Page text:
Indian Armed Forces
Thousands of Kashmiris have reported to be killed by Indian security forces in custody, extradjudicial executions and enforced disappearances and these human right violations are said to be carried out by Indian security forces under total impunity.Civilians including women and children have been killed in “reprisal” attacks by Indian security forces. International NGO’s as well as the US State Department have documented human rights abuses including disappearances, torture and arbitrary executions carried out during India’s counter terrorism operations. United Nations has expressed serious concerns over large number of killings by Indian security forces. Human Rights groups have also accused the Indian security forces of using child soldiers, although the Indian government denies this allegation.Torture, widely used by Indian security, the severity described as beyond comprehension by amnesty international has been responsible for the huge number of deaths in custody The Telegraph, citing a WikiLeaks report quotes the International Committee of the Red Cross (ICRC) that Indian security forces were physically abusing detainees by beatings, electrocutions and sexual interference. These detainees weren’t Islamic insurgents or Pakistani-backed insurgents but civilians, in contrast to India’s continual allegations of Pakistani involvement. The detainees were “connected to or believed to have information about the insurgents”. According to ICRC, 681 of the 1296 detainees whom it interviewed claimed torture. US officials have been quoted reporting “terrorism investigations and court cases tend to rely upon confessions, many of which are obtained under duress if not beatings, threats, or in some cases torture.” Amnesty International accused security forces of exploiting the Armed Forces Special Powers Act that enables them to “hold prisoners without trial”. The group argues that the law, which allows security to detain individuals for as many as two years “without presenting charges, violating prisoners’ human rights”.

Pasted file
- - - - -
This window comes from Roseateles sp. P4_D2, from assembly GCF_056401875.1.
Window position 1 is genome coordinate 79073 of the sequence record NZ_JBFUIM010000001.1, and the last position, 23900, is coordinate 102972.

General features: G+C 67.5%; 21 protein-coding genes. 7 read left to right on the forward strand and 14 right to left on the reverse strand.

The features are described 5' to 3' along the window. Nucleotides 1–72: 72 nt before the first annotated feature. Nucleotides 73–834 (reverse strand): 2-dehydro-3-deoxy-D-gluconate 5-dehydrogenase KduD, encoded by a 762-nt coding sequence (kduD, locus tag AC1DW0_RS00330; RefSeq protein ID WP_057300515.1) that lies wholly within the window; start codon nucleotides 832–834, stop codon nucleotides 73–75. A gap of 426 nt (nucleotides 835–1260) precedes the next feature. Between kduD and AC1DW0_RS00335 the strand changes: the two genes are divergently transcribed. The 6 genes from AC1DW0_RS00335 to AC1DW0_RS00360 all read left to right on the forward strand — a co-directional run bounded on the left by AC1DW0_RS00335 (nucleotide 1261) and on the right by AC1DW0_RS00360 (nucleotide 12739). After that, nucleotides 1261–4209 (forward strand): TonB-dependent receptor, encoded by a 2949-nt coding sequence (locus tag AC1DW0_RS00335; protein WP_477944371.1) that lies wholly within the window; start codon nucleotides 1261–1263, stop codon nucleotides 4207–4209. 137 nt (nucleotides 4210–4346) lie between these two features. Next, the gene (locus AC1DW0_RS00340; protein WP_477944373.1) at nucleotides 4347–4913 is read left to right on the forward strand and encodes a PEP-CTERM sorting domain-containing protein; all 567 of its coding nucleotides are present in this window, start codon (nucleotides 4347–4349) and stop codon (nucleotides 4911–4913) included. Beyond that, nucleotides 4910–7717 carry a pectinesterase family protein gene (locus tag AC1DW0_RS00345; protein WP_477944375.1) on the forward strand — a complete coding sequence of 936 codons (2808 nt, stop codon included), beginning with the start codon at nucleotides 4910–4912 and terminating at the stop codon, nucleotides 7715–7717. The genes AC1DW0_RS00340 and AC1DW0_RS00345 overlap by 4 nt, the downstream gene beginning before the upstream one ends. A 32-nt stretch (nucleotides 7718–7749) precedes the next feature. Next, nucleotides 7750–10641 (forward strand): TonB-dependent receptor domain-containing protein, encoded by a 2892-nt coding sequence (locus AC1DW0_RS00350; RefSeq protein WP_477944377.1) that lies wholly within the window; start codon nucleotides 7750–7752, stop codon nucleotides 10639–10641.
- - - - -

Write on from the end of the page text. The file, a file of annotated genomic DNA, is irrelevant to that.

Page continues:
On 22 October 1993, the 13th Battalion of the Border Security Forces was accused of arbitrarily firing on a crowd and killing 37 civilians in Bijbehara. The number of reported dead and wounded vary by source. Amnesty International reported that at least 51 people died and 200 were wounded on that day.
The Indian government conducted two official enquiries and the National Human Rights Commission of India (NHRC) conducted a third. In March 1994 the government indicted the Border Security Force (BSF) for firing into the crowd “without provocation” and charged 13 BSF officers with murder. In another incident which took place at Handwara on 25 January 1990, 9 protesters were killed by the same unit.